TechFinancials (LON:TECH), a UK-listed trading technology provider for the financial industry, today announced it has finally moved away from the binary options industry, having sold its OptionFair brand which is run through the company’s subsidiary in Cyprus, B.O. TradeFinancials.
TradeFinancials, which first entered the space in 2009, has also divested itself from its Seychelles-regulated subsidiary MarketFinancials Limited. Since January 2015, MarketFinancials has operated as a liquidity provider, providing binary options and forex market maker services as well as risk management to the group.
Both entities were sold to a Cyprus based company called S Win Holdings Ltd, which according to the filing is held by Roy Shagan, Roy Winzelberg and Daniel Winzelberg.
Despite cementing a leading place within a crowded industry, including going public as the first listed binary options company, TechFinancials has fallen victim to many of the same problems plaguing competitors in the industry. The sector has become fairly saturated and overly competitive while continuing to grapple with toughening regulations. Difficulty breaking into new markets has driven many companies to look for alternatives.
Survival attempts have all been for naught
TechFinancials has been retooling throughout 2017, parting ways with COO Jeremy Lange, restructuring the company, and reassigning and laying off workers, but it seems to have all been for naught.
Also in July, Finance Magnates reported on the firm downsizing in Asia and Israel as part of its restructuring process. It also moved some positions to Ukraine where employment costs are lower. Additionally, all board and senior management team members took a 20% salary reduction.
According to its filing, the company will focus on its other variety of products and the more competitive sectors of its business. The group is focusing on bolstering the B2C business, and in Asia, the company is shifting its focus from binary options to forex and CFD products. Still, its exit from the binary options industry is certainly another troubling sign for the sector at large.
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So after nearly eight years, TechFinancials has reversed course and finally left the industry that it had hoped to dominate. The company’s binary options division ran into trouble as a result of internal difficulties as well as broader forces affecting the whole industry.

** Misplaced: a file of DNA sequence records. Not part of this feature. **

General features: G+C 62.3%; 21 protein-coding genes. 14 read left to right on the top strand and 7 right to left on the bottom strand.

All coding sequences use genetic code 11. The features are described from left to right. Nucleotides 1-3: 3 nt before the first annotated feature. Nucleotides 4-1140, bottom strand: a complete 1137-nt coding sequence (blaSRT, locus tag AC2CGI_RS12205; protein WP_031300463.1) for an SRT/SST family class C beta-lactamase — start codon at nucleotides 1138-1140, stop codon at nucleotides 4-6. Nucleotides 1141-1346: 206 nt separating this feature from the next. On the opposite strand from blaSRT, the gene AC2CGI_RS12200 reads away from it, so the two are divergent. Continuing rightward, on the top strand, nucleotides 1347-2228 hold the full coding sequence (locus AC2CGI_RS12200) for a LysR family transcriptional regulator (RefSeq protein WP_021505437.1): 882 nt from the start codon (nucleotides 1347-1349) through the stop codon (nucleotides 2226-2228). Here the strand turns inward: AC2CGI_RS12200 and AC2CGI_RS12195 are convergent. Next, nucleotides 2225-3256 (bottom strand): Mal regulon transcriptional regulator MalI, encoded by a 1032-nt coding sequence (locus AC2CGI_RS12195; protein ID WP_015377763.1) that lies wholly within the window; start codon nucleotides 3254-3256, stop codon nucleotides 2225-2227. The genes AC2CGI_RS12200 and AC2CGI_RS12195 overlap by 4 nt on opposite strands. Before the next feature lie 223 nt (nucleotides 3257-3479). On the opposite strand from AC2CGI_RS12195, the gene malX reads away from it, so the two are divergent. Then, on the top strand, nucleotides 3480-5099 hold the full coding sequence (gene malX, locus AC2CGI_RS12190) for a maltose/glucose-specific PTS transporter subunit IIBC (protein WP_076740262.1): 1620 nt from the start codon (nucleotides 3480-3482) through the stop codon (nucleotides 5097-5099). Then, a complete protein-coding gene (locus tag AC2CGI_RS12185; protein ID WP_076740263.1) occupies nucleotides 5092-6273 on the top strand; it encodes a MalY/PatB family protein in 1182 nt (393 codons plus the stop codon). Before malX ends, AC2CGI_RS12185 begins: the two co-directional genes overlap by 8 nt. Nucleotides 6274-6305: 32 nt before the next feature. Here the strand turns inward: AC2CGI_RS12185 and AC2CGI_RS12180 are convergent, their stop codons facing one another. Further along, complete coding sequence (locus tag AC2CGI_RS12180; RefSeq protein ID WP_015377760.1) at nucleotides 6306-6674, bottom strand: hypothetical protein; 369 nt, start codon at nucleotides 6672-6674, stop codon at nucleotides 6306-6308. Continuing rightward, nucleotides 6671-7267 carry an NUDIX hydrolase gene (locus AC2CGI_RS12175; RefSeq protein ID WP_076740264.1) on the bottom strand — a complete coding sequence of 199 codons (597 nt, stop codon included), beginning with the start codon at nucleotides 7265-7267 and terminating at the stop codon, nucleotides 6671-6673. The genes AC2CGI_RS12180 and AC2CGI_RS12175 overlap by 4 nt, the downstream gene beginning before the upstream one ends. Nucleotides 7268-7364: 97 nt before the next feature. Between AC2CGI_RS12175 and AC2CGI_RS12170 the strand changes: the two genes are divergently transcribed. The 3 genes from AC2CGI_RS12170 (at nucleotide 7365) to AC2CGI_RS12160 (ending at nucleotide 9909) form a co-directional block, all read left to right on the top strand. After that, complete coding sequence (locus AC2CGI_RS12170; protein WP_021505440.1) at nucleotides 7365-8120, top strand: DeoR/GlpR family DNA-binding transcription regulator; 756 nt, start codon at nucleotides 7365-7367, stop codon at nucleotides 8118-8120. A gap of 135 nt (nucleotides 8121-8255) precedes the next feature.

Internally, the company decided to terminate its relationship with 24 option, a leading binary options broker and its largest software licensee.
Although TechFinancials has been successful in onboarding more new customers over the past years, it’s clear that 24option represented the lion’s share of the group’s platform revenues. The actual percentage was unknown but TechFinancials often states that it derives a “substantial proportion of such white-label partnerships”.
The financial cost of the deal, which is subject to CySEC approval and closing adjustments, was reported at $400,000. TechFinancials states that the agreement covers its CySEC license for OptionFair brand, including the broker’s client balances as of the closing date.
Additionally, the company’s assets in the CFI investors compensation fund ($50,000) and the fixed tangible assets ($300,000) will revert to the buyer and will be payable upon the closing date of the acquisition deal.
TechFinancials further explains: “The Buyer will pay to the Company any surplus net working capital in BOT as at the closing date along with the loan amount owed by BOT to the Company which, as of the date of this announcement, was approximately US$200,000. Under the SPA relating to MF and conditional the consent of SFSA, TechFinancials will sell its entire shareholding in MF to the Buyer for a purchase price of US$100,000, along with any working capital surplus. In addition, accumulated retained earnings as at the closing date will be distributed as a dividend to the Company. The retained earnings as at the 30 June 2017 were US$411,000.”
“BOT activity (operating OptionFair) continued to shrink in 2017 due to the tightening of regulations in the Binary Options industry. For the six months ended 30 June 2017, BOT’s revenues were €164,000 (For the financial year 2016: €1.38m) and the loss for that period was €105,000 compared to a loss of €231,000 for the financial year 2016. Net assets at 30 June 2017 were €244,534,” the statement concludes.
Commenting on the news, Asaf Lahav, CEO, said: “As a consequence of the regulatory changes which have impacted the binary options sector, these subsidiary holdings have become non-core to future business growth strategy. The Company intends to use its expertise to develop its Forex and CFD solutions and target the rapidly growing blockchain-based products and technologies market, and will use the proceeds of the sale to help build its presence in these new areas.”